Nature of Chinese materia medica is the nucleus in the theory of Chinese material medica, according to the recognition of Traditional Chinese Medicine, which is the character of the drug related on curative effect. Nature and efficacy of a drug is through the medical material, then, physical environment, including the temperature, humidity, atmospheric water, wind, topography, soil, micro-organism, and so on, influence the growth and development of the medical meterial. In this paper, we researched the explanation on nature of Chinese materia medica in the medical books of past dynasties, combined with the modem research, analyzed the relationship between generative reception and physical environmental factors, and discussed the effect of physical environmental factors on nature of Chinese materia medica. We indicated that the formation of Chinese materia medical nature is that the drug receptive the change of physical environmental factors, and resulted by the synthetic action of the factors, such as climate, soil, biology, topography, etc.

  8. Risk Factors for Breast Cancer, Including Occupational Exposures

    Directory of Open Access Journals (Sweden)

    Elisabete Weiderpass

    2011-03-01

    Full Text Available The knowledge on the etiology of breast cancer has advanced substantially in recent years, and several etiological factors are now firmly established. However, very few new discoveries have been made in relation to occupational risk factors. The International Agency for Research on Cancer has evaluated over 900 different exposures or agents to-date to determine whether they are carcinogenic to humans. These evaluations are published as a series of Monographs (www.iarc.fr. For breast cancer the following substances have been classified as “carcinogenic to humans” (Group 1: alcoholic beverages, exposure to diethylstilbestrol, estrogen-progestogen contraceptives, estrogen-progestogen hormone replacement therapy and exposure to X-radiation and gamma-radiation (in special populations such as atomic bomb survivors, medical patients, and in-utero exposure. Ethylene oxide is also classified as a Group 1 carcinogen, although the evidence for carcinogenicity in epidemiologic studies, and specifically for the human breast, is limited. The classification “probably carcinogenic to humans” (Group 2A includes estrogen hormone replacement therapy, tobacco smoking, and shift work involving circadian disruption, including work as a flight attendant. If the association between shift work and breast cancer, the most common female cancer, is confirmed, shift work could become the leading cause of occupational cancer in women.

  9. Is it time to include point-of-care ultrasound in general surgery training? A review to stimulate discussion.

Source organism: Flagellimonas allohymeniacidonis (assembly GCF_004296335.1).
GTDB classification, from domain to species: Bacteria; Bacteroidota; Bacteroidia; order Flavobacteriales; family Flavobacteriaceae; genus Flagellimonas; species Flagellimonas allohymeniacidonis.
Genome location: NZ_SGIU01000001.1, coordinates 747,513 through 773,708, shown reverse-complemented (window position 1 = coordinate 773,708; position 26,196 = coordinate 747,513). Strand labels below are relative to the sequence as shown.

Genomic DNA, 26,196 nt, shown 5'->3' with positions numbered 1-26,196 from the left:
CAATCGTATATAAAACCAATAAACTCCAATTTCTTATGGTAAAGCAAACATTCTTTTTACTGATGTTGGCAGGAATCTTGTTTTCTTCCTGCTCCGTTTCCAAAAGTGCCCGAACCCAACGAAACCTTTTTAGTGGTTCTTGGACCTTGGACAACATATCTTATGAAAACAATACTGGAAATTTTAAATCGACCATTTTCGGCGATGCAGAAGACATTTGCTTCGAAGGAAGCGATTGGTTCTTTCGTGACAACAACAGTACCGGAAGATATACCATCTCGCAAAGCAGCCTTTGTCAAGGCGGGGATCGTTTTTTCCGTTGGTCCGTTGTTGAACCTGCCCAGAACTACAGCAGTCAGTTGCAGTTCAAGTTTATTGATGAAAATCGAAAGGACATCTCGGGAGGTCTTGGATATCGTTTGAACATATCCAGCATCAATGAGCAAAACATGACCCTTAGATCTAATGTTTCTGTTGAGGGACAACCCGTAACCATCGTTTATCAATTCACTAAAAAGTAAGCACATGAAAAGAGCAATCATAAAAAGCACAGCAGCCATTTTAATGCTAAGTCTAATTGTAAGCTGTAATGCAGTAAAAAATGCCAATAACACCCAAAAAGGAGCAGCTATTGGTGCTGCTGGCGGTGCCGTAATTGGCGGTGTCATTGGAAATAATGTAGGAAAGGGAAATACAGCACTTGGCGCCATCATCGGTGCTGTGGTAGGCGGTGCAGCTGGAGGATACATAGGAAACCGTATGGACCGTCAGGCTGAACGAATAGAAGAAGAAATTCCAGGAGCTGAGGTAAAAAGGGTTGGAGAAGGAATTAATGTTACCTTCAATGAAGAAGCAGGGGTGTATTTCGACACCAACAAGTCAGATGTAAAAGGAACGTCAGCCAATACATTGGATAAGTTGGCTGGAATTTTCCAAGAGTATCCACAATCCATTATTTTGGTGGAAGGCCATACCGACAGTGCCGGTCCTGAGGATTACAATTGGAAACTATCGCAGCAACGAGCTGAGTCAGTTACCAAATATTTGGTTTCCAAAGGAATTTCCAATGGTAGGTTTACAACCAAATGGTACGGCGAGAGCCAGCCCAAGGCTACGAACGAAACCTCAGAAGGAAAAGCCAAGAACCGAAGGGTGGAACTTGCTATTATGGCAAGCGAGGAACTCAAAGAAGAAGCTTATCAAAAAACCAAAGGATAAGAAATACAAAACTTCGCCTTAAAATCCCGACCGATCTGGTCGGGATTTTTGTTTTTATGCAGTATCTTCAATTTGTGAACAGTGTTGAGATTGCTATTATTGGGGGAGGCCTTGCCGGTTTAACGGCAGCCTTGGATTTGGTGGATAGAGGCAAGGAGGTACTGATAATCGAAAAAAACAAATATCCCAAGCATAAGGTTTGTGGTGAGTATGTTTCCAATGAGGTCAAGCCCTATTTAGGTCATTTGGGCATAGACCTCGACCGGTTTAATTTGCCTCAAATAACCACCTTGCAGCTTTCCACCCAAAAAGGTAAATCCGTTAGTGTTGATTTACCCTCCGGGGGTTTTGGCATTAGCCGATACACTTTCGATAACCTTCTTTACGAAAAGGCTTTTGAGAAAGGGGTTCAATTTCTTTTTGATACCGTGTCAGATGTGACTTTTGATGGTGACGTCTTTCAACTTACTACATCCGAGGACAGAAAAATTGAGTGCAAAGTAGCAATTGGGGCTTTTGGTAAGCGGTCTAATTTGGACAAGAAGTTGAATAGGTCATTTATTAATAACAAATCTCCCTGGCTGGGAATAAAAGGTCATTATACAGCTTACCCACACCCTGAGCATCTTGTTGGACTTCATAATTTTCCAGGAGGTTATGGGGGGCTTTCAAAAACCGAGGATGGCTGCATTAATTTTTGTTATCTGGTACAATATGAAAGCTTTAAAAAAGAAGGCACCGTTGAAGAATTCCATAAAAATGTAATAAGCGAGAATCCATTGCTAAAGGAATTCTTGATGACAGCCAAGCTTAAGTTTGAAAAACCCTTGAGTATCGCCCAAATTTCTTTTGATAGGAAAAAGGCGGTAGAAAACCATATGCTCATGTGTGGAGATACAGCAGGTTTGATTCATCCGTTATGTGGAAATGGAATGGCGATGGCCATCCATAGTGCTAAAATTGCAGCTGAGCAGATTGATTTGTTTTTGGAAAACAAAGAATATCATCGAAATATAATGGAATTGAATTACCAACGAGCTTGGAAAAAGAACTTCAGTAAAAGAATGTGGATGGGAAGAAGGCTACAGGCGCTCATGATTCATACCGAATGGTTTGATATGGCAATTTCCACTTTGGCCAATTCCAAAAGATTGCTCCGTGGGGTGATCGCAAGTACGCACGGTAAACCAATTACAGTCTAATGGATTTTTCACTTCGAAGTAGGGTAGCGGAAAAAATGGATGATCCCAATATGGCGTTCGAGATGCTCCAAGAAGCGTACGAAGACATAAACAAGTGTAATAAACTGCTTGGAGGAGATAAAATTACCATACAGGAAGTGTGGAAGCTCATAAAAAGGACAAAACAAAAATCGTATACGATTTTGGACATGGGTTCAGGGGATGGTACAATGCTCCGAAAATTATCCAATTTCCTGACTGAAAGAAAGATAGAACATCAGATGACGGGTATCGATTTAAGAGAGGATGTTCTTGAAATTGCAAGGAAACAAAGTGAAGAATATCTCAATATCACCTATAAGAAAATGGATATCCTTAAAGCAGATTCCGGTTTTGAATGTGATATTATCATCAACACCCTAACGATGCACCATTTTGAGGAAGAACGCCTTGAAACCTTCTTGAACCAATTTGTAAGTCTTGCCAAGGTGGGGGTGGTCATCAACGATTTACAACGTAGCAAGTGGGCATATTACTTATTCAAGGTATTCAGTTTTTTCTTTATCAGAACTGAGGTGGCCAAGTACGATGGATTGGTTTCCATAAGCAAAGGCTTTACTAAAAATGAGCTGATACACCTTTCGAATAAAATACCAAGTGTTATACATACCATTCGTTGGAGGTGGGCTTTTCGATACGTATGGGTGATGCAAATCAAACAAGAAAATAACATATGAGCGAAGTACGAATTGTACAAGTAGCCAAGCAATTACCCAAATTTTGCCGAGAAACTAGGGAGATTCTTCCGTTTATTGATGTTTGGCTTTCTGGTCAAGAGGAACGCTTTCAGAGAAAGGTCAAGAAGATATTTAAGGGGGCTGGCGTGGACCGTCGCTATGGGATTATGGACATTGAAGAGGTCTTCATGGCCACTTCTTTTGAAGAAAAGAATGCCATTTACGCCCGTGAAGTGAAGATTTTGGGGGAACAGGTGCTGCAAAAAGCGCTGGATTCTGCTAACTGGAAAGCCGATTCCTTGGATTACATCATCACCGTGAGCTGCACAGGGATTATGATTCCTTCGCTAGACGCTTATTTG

Science.gov (United States)

    Mollenkopf, Maximilian; Tait, Noel

    2013-12-01

    Point-of-care ultrasound scanning or POCUS is a focused ultrasound (US) scan, performed by non-imaging clinicians during physical examination, an invasive procedure or surgery. As this technology becomes cheaper, smaller and easier to use, its scope for use by surgeons grows, a trend that may generate a gap between use and training. Opportunities for enhanced general surgery skill sets may be reduced unless consideration is given to inclusion of POCUS in general surgery training. To stimulate discussion regarding inclusion of POCUS in the general surgery curriculum; to resource this discussion with an overview of current trends and issues around POCUS; and to discuss concerns and controversies that may arise if POCUS was adopted into general surgery training. A literature search was performed using PUBMED, MEDLINE, Google and Google Scholar, using the terms 'ultrasound', 'point-of-care-ultrasound', 'bedside ultrasound', 'portable ultrasound' and 'hand-held ultrasound'. Literature, references and non-literature resources found were reviewed for relevance to US education in general surgery. Increasingly, medical students are graduating with basic POCUS skills. Specialty-specific uses of POCUS are proliferating. Training and assessment resources are not keeping up, in accessibility or standardization. A learned surgical college led training and accreditation process would require aligned education in anatomy and US technology and collaboration with the specialist imaging community to ensure appropriate standards are clarified and met. Research is also required into how general surgery trainees can best achieve and maintain POCUS competence. © 2013 Royal Australasian College of Surgeons.

  10. Factors Affecting the Participation of Social Studies Teacher Candidates in Discussions on Controversial Issues

    Directory of Open Access Journals (Sweden)

    A. Figen ERSOY

    2013-05-01